As a non-profit organization, Pacific Wild is technically governed by a board of directors. But Ian and Karen both sat on the board from 2008 to 2019 while also leading the organization, so some workers had little faith their concerns would be meaningfully addressed. Workers say it wasn’t always clear who was on the board, partly because the organization does not list board directors on its website.

Despite these concerns, The Narwhal has learned that Pacific Wild board members were alerted to Ian’s conduct at least twice from 2015 to 2020. One worker says the board failed to sufficiently act on her warnings in 2015, and that unsafe practices continued. The Narwhal reached out to board members from this period to find out how they responded to allegations but did not receive comment.

Ian stepped down as executive director on Aug. 16, 2021, with a statement from him at the time saying, “It’s time for me to step away for personal and professional reasons and for a new executive director to take the organization forward.”  Ian remains a conservation advisor, listed on Pacific Wild’s staff page, and his photographs continue to be shared regularly by the organization.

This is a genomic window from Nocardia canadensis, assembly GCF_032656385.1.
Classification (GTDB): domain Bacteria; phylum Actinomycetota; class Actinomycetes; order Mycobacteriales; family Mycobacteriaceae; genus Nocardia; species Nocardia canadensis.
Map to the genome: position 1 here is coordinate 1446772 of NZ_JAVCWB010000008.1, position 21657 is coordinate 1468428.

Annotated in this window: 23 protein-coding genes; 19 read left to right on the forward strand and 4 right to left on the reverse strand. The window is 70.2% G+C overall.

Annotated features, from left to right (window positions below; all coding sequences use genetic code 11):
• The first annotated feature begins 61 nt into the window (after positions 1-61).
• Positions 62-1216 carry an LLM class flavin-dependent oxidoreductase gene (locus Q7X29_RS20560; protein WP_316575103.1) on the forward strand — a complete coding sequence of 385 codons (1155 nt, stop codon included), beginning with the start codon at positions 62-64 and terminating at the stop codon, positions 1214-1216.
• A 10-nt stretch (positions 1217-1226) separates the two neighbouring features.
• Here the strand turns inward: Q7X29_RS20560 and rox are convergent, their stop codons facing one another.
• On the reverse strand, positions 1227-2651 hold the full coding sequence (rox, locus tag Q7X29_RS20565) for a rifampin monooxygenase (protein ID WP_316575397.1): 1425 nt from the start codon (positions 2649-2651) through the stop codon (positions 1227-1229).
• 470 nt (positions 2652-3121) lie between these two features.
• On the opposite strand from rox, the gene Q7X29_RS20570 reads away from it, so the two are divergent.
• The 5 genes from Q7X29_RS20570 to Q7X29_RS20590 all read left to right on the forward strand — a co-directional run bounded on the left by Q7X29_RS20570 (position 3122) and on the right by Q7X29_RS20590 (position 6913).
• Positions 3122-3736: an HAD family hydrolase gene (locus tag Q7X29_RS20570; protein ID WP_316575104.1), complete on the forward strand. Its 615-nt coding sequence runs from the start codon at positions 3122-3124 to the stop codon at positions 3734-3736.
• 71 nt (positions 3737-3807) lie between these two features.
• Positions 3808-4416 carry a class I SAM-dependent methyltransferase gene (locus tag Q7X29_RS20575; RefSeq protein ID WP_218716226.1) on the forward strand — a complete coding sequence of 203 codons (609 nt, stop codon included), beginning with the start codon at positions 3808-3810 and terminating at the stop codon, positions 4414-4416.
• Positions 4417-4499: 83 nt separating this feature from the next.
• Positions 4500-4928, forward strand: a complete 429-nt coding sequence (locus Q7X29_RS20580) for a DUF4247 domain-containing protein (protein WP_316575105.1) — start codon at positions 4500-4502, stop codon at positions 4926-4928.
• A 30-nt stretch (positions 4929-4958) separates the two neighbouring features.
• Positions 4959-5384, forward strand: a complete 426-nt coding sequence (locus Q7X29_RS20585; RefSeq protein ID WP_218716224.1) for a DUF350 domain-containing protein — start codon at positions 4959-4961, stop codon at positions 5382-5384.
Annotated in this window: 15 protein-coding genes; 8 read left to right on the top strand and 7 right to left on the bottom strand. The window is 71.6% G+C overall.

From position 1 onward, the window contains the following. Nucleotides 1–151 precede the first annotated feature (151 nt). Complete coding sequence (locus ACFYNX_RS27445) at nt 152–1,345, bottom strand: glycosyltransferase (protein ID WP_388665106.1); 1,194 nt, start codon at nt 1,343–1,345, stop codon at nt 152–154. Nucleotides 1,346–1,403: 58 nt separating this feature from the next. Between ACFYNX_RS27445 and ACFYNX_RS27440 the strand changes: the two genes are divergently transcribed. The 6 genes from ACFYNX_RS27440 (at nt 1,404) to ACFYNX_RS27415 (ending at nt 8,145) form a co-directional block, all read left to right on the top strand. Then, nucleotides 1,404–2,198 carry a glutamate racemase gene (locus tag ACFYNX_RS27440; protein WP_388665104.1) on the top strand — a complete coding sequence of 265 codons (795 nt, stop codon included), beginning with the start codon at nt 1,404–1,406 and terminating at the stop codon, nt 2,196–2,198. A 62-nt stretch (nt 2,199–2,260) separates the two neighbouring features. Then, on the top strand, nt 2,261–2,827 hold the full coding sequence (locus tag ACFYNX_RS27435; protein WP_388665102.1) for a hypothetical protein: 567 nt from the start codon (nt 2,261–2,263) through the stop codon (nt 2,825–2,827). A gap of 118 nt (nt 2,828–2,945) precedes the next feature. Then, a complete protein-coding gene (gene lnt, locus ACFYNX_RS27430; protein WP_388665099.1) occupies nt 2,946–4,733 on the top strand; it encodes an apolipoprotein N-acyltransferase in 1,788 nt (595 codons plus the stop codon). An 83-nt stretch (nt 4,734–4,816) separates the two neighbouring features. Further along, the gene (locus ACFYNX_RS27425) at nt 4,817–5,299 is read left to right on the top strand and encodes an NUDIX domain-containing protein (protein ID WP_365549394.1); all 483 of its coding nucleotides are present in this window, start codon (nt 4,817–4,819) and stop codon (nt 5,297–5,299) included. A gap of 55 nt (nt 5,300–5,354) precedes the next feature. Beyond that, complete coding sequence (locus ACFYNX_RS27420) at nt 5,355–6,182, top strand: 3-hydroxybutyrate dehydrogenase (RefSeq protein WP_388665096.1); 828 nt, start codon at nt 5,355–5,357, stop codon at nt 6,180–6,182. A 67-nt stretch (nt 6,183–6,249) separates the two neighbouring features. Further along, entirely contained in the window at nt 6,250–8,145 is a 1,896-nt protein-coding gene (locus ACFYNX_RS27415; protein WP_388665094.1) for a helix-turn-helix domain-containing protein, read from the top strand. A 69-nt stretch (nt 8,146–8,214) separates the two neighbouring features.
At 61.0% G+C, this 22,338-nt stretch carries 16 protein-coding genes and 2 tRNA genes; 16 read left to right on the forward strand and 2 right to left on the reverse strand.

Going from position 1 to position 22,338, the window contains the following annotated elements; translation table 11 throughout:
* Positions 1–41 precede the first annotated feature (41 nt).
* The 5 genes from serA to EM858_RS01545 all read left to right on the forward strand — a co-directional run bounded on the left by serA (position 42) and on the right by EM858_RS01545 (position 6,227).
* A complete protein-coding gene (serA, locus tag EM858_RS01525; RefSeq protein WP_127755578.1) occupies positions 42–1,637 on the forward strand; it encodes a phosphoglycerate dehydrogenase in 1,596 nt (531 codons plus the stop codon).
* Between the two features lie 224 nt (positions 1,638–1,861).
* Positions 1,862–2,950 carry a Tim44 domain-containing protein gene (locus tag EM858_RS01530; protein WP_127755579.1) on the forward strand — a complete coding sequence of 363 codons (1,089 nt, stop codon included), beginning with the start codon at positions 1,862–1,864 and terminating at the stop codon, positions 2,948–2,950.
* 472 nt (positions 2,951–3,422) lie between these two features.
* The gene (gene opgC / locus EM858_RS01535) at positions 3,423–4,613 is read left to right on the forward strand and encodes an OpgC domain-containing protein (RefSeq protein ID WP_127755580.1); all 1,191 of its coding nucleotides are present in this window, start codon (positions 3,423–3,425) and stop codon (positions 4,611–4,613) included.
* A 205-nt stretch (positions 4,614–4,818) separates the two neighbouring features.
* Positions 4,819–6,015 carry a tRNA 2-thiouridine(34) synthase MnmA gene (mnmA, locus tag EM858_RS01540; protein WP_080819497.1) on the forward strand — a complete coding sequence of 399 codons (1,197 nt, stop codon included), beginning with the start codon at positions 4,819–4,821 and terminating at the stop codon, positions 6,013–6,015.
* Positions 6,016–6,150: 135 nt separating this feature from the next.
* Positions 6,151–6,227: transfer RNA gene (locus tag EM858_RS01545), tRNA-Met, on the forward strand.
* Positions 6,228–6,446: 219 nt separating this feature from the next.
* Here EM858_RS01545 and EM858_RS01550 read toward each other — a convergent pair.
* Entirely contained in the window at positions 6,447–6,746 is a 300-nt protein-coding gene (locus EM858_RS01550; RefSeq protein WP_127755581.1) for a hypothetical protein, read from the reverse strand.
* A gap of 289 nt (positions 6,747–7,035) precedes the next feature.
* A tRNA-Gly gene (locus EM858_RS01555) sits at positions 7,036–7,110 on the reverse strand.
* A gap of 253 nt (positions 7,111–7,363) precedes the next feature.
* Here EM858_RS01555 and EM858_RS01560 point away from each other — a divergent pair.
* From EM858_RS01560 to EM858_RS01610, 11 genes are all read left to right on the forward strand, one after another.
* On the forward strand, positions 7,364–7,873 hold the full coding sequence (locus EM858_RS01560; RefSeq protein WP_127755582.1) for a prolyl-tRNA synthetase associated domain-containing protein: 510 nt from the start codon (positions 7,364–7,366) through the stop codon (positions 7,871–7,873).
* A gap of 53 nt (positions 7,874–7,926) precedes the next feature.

His wife Karen, who sat as the secretary and treasurer of the board of directors until late 2020, took over the position and remains executive director today.

For more than a year, The Narwhal has been investigating allegations of poor governance and abuse of power within the organization, and how workers’ safety may have been put at risk. Some people who spoke to The Narwhal say they had a positive experience and did not witness any inappropriate conduct at Pacific Wild. But more than a dozen former workers’ experiences, as well as documents and emails, align in painting a picture of a tumultuous workplace where people regularly felt unsafe and overworked but feared speaking out.

The names of workers who are concerned about the impact of speaking out on their personal and professional lives have been changed. Some of these workers have close personal relationships with one another, which have not been disclosed to protect their identities.